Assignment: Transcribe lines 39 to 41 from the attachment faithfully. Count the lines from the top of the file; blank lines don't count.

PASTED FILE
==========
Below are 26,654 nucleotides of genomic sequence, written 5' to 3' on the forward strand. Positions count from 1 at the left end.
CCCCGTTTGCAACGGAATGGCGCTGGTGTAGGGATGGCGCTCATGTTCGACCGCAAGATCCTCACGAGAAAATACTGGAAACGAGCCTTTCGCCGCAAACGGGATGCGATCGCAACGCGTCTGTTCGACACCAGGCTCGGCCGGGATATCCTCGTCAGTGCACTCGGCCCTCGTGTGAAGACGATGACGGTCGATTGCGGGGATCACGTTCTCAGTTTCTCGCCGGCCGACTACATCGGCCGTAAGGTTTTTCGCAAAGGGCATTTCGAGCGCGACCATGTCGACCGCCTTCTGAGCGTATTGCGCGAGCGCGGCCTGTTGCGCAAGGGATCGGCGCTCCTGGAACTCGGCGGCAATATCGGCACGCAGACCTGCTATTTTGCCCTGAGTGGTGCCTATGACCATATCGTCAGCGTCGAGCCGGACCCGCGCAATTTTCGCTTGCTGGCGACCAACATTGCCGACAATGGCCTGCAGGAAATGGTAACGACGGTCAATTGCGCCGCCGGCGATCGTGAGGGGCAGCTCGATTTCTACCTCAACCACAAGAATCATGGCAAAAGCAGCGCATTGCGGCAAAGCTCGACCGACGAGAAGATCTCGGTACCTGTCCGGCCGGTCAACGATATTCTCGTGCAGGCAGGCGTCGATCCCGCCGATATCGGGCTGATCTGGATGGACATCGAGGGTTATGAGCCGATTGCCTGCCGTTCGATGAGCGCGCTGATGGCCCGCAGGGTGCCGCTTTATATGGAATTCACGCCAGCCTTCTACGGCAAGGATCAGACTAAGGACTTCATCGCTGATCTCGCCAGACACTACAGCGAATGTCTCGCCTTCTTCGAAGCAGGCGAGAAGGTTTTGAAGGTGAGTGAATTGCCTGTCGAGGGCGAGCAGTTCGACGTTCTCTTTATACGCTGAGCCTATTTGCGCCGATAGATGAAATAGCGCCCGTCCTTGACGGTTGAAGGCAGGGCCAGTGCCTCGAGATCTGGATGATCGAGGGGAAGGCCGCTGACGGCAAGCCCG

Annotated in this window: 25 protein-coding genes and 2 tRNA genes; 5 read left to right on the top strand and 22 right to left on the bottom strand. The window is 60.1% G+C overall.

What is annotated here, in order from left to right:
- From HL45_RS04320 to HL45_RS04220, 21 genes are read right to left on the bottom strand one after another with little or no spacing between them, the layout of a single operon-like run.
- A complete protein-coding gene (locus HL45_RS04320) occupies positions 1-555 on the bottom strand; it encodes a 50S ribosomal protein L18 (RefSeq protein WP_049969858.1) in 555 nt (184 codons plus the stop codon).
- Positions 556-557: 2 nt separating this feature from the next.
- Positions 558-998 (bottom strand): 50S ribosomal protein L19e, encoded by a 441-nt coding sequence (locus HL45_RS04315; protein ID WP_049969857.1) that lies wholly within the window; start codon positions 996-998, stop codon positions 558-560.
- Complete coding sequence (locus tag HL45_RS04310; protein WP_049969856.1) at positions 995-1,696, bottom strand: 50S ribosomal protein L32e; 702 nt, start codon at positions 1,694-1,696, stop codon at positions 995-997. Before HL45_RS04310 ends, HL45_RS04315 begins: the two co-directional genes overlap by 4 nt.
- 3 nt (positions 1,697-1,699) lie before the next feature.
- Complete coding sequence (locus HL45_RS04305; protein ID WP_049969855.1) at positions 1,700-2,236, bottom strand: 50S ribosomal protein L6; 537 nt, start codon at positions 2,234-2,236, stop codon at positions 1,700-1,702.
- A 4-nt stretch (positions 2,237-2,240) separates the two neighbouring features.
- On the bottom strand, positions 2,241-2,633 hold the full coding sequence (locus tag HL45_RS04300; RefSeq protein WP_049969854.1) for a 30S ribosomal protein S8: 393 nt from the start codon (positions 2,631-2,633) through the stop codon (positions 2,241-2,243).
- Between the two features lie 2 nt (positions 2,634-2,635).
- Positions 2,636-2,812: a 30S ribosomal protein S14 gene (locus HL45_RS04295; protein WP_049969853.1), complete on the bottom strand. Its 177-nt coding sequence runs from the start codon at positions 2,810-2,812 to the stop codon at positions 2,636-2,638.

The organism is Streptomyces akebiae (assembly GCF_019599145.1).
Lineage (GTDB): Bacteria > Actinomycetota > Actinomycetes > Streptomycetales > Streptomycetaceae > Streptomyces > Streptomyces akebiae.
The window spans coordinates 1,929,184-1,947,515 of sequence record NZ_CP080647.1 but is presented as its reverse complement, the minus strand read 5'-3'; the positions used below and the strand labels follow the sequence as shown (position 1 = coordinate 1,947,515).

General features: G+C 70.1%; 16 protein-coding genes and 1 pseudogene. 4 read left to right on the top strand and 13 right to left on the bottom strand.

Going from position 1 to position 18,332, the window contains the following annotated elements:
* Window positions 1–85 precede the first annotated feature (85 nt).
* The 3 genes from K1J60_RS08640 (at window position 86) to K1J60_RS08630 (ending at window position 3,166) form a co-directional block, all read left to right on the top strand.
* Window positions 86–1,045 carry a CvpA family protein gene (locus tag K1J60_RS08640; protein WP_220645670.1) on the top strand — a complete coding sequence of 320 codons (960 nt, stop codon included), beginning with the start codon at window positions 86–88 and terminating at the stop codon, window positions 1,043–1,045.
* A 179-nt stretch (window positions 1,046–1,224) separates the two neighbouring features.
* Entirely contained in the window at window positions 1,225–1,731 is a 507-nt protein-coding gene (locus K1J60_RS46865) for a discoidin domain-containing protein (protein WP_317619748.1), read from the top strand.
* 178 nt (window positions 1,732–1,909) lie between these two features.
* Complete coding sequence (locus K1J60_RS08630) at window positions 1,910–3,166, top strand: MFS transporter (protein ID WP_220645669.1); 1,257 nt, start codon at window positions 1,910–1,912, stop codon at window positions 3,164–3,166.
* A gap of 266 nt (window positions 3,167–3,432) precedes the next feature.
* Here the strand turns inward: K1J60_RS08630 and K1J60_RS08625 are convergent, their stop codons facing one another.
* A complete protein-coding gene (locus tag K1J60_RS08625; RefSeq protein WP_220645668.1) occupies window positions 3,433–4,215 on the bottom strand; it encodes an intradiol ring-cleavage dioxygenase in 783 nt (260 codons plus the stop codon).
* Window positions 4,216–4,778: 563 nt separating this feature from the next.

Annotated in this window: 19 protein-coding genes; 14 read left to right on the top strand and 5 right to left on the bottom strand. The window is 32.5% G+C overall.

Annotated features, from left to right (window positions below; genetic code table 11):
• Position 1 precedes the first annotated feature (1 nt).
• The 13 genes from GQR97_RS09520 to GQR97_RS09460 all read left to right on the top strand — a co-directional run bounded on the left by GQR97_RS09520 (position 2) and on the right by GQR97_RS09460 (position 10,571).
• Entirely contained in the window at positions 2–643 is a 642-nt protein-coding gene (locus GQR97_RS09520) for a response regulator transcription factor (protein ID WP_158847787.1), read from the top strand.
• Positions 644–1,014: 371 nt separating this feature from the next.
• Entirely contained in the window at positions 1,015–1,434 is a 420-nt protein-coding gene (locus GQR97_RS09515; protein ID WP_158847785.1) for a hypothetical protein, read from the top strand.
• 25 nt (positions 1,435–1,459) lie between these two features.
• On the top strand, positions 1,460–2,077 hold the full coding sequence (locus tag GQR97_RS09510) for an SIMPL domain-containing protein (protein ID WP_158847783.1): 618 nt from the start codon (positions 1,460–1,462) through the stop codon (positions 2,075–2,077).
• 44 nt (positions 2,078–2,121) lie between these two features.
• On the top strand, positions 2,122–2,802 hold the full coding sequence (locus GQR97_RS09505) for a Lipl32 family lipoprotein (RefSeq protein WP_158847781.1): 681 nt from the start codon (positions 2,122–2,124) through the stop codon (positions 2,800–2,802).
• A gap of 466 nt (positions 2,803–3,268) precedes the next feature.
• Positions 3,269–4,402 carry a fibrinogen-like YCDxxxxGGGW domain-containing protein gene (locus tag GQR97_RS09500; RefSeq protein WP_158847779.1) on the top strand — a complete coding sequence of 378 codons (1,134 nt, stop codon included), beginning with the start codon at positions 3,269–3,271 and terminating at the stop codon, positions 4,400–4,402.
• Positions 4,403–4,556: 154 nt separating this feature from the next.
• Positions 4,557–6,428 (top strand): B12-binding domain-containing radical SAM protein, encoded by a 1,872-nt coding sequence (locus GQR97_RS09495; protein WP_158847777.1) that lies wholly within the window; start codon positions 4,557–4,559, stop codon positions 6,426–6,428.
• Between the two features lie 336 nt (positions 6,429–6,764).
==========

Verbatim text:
• 25 nt (positions 1,435–1,459) lie between these two features.
• On the top strand, positions 1,460–2,077 hold the full coding sequence (locus tag GQR97_RS09510) for an SIMPL domain-containing protein (protein ID WP_158847783.1): 618 nt from the start codon (positions 1,460–1,462) through the stop codon (positions 2,075–2,077).
• 44 nt (positions 2,078–2,121) lie between these two features.